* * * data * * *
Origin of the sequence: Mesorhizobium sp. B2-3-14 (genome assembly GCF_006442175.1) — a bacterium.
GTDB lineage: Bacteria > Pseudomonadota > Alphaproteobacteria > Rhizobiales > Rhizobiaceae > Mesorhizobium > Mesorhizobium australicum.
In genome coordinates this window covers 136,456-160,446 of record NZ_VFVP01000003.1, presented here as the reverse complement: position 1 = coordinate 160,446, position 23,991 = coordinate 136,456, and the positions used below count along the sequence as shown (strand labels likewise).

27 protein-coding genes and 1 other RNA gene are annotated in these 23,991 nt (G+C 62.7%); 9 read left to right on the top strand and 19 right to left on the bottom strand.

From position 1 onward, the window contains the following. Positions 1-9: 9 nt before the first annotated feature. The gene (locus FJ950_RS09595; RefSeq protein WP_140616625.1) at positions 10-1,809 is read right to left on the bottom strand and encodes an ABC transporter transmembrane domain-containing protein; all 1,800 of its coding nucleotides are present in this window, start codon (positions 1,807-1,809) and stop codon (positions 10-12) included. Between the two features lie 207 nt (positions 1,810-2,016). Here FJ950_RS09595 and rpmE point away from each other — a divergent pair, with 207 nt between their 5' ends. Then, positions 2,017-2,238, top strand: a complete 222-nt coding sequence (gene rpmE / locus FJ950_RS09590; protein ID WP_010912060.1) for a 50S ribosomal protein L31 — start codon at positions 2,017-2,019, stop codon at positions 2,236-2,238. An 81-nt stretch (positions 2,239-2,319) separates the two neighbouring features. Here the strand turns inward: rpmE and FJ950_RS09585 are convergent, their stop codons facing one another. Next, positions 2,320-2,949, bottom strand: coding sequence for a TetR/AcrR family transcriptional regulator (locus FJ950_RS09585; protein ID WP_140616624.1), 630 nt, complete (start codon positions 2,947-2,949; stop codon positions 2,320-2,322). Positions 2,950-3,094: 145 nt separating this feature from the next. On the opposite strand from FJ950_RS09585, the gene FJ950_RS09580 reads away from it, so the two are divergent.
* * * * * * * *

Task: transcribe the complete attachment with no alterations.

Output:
Origin of the sequence: Mesorhizobium sp. B2-3-14 (genome assembly GCF_006442175.1) — a bacterium.
GTDB lineage: Bacteria > Pseudomonadota > Alphaproteobacteria > Rhizobiales > Rhizobiaceae > Mesorhizobium > Mesorhizobium australicum.
In genome coordinates this window covers 136,456-160,446 of record NZ_VFVP01000003.1, presented here as the reverse complement: position 1 = coordinate 160,446, position 23,991 = coordinate 136,456, and the positions used below count along the sequence as shown (strand labels likewise).

27 protein-coding genes and 1 other RNA gene are annotated in these 23,991 nt (G+C 62.7%); 9 read left to right on the top strand and 19 right to left on the bottom strand.

From position 1 onward, the window contains the following. Positions 1-9: 9 nt before the first annotated feature. The gene (locus FJ950_RS09595; RefSeq protein WP_140616625.1) at positions 10-1,809 is read right to left on the bottom strand and encodes an ABC transporter transmembrane domain-containing protein; all 1,800 of its coding nucleotides are present in this window, start codon (positions 1,807-1,809) and stop codon (positions 10-12) included. Between the two features lie 207 nt (positions 1,810-2,016). Here FJ950_RS09595 and rpmE point away from each other — a divergent pair, with 207 nt between their 5' ends. Then, positions 2,017-2,238, top strand: a complete 222-nt coding sequence (gene rpmE / locus FJ950_RS09590; protein ID WP_010912060.1) for a 50S ribosomal protein L31 — start codon at positions 2,017-2,019, stop codon at positions 2,236-2,238. An 81-nt stretch (positions 2,239-2,319) separates the two neighbouring features. Here the strand turns inward: rpmE and FJ950_RS09585 are convergent, their stop codons facing one another. Next, positions 2,320-2,949, bottom strand: coding sequence for a TetR/AcrR family transcriptional regulator (locus FJ950_RS09585; protein ID WP_140616624.1), 630 nt, complete (start codon positions 2,947-2,949; stop codon positions 2,320-2,322). Positions 2,950-3,094: 145 nt separating this feature from the next. On the opposite strand from FJ950_RS09585, the gene FJ950_RS09580 reads away from it, so the two are divergent.